What’s in a name – or two

I have really been quite unkind nicknaming our beautiful, black cat Sumo.


His name actually came about some time after he found us. Yes, he was a stray and, if you have read my previous blogs you’ll know that I’m a sucker when it comes down to caring for strays.
Our house in Spain is not isolated, but it’s not on in a town or a village either. It’s not even on a main road. About a kilometre away from us there is a smallholding that used to be inhabited by a couple who, over time developed a real menagerie. They had dogs, cats, chickens, Vietnamese pot bellied pigs, a pony, peacocks, ducks and geese.

I think I am not being too speculative when I say they moved to the little log cabin with it’s large plot, to escape scrutiny (them being gay in a very traditional area). However, they just didn’t grasp that pets are part of your family and should not be discarded when you think you need a  change. That is exactly what happened. The guys wanted more ‘fun’ and to see a bit more life. They rented an apartment, put the country property up for sale and sold the animals they could. What they couldn’t sell…they left. Cats, peacocks and a dog. The dog was taken on by a neighbour and the peacocks and cats were left to their own devices.

The cats obviously wandered in their search for food and they eventually found us. Four kittens and their mother were regular callers. The mother was actually beyond domestication and would have nothing to do with us. All of the kittens were very shy, however, one evening we came in from the garden and found one of them, a little black thing, in the kitchen eating Lewis and JB’s food. I have never seen anything eat so much or as quickly as he did. He wouldn’t let us near him but night after night, day after day he came back and ate as though he’d never seen food before. It was as if every meal was his last. My husband called him Blackie, just because he was black. When we sent pictures of him to our granddaughter, she called him Zagrios, however we didn’t think he looked quite as exotic as this name sounded so it was shortened to Zag but it didn’t stick. We also call him’Short Stuff’ on occasion because he is a very ‘squat’ cat with a low centre of gravity. However, it is his back legs and paws that made us settle on the name ‘Sumo’.  They are permanently at ‘ten to two’ and as he walks with his belly low to the ground, he looks like an advancing sumo wrestler.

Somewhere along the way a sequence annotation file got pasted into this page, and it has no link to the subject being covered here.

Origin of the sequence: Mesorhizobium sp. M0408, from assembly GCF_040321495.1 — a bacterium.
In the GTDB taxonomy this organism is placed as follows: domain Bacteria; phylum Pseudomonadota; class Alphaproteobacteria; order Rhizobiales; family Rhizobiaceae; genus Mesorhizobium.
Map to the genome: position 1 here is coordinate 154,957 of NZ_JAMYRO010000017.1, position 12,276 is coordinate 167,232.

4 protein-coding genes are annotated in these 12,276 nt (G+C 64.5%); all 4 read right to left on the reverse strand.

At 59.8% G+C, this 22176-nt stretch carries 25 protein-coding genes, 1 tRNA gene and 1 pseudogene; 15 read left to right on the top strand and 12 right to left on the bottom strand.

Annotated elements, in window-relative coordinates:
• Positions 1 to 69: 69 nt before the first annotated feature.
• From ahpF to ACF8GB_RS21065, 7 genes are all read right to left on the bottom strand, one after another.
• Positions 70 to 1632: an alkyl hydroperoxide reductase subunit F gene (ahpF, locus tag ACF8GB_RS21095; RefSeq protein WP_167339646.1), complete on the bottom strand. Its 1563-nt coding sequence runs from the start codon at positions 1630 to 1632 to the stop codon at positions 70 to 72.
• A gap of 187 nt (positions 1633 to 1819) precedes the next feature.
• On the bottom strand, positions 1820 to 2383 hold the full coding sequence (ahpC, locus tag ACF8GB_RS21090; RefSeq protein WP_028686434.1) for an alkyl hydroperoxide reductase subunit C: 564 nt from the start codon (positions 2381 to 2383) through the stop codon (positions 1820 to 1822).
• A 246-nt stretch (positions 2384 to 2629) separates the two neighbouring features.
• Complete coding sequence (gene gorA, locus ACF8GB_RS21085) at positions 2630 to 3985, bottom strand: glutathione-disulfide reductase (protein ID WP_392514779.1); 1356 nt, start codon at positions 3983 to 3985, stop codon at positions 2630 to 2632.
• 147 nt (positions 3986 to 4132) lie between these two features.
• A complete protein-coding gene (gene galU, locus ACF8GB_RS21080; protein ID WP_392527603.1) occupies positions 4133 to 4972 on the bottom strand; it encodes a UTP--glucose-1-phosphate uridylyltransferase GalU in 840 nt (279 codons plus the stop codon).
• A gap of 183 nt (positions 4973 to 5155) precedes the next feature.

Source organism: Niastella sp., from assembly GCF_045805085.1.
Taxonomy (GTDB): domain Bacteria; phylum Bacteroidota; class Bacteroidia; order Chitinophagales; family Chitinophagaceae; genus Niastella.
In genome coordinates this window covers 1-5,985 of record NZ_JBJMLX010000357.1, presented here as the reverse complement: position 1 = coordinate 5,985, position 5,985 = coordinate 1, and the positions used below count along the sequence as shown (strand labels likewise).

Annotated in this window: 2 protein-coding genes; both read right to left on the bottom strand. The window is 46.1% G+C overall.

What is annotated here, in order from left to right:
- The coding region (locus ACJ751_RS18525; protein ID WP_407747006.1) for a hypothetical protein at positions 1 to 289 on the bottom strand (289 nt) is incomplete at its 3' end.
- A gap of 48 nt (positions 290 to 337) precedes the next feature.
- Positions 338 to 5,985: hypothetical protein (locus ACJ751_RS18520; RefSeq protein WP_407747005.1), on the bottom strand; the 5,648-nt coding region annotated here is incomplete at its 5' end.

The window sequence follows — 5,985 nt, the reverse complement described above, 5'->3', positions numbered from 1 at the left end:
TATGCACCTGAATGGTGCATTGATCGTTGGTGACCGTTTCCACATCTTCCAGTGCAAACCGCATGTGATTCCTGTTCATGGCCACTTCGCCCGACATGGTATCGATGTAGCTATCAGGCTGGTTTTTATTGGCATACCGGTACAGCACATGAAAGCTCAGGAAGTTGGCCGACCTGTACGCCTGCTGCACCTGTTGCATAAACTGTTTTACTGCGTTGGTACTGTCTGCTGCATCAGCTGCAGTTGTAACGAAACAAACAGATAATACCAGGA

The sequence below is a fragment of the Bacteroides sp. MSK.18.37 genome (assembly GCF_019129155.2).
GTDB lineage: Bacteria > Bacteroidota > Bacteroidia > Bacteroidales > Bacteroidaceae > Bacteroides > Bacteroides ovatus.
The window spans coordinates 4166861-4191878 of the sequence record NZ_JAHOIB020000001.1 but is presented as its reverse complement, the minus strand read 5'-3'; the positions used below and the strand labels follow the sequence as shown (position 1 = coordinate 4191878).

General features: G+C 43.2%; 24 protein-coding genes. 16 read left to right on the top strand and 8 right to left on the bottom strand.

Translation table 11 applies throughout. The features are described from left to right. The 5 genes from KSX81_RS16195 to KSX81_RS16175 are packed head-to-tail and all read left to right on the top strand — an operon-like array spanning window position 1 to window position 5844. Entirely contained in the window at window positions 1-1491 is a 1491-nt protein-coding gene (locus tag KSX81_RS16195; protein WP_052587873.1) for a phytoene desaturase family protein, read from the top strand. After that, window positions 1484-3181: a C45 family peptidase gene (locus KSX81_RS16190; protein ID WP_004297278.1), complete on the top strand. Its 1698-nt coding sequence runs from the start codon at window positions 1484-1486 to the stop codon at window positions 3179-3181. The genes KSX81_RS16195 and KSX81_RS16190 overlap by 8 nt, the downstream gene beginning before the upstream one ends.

He eventually became a bit more friendly but typically chose his moments. ‘You will stroke me when I want you to’ sort of thing. When we could eventually pick him up, we took him to the vets and had him chipped, vaccinated, wormed, neutered and given anti tick treatment before eventually bringing him to the UK. He is quite happy being an urban cat. I think the temperature suits him better. I remember having to take Beccs, our other black cat (still missing) to the vets with heat stroke. The temperatures in Spain at this time of year can be really unbearable. From a human point of view, thank goodness for the swimming pool but that doesnt help the cat!

I should point out that I am aware that neutered cats have a tendency to put on weight. Blackie prefers dry food and we give him Iams with chicken/rice. We have tried every make going since he developed food fads but since we introduced him to Iams some months ago, he has been very happy with it. His coat is beautiful, his weight is steady although he is very solid and his breath doesn’t smell.

Does my bum look big or something?
Does my bum look big or something?

JB on the other hand prefers wet food. He will only eat Sheba or Gourmet Perle meat varieties in jelly. He requires petting at every opportune moment and if you don’t comply with his wishes, he makes his displeasure known. He is the loudest cat we have ever had.



Teaching Teddy

Lifts you up on a Monday morning!

Morning Story and Dilbert

MS&D Vintage Dilbert
August 1, 2002

There is a story many years ago of an elementary teacher. Her name was Mrs. Thompson. And as she stood in front of her 5th grade class on the very first day of school, she told the children a lie. She looked at her students and said that she loved them all the same. But that was impossible, because there in the front row, slumped in his seat, was a little boy named Teddy Stoddard.

Mrs. Thompson had watched Teddy the year before and noticed that he didn’t play well with the other children, that his clothes were messy and that he constantly needed a bath. And Teddy could be unpleasant. It got tot he point where Mrs. Thompson would actually take delight in marking his papers with a broad red pen, making bold X’s and then putting a big “F” at the top of…

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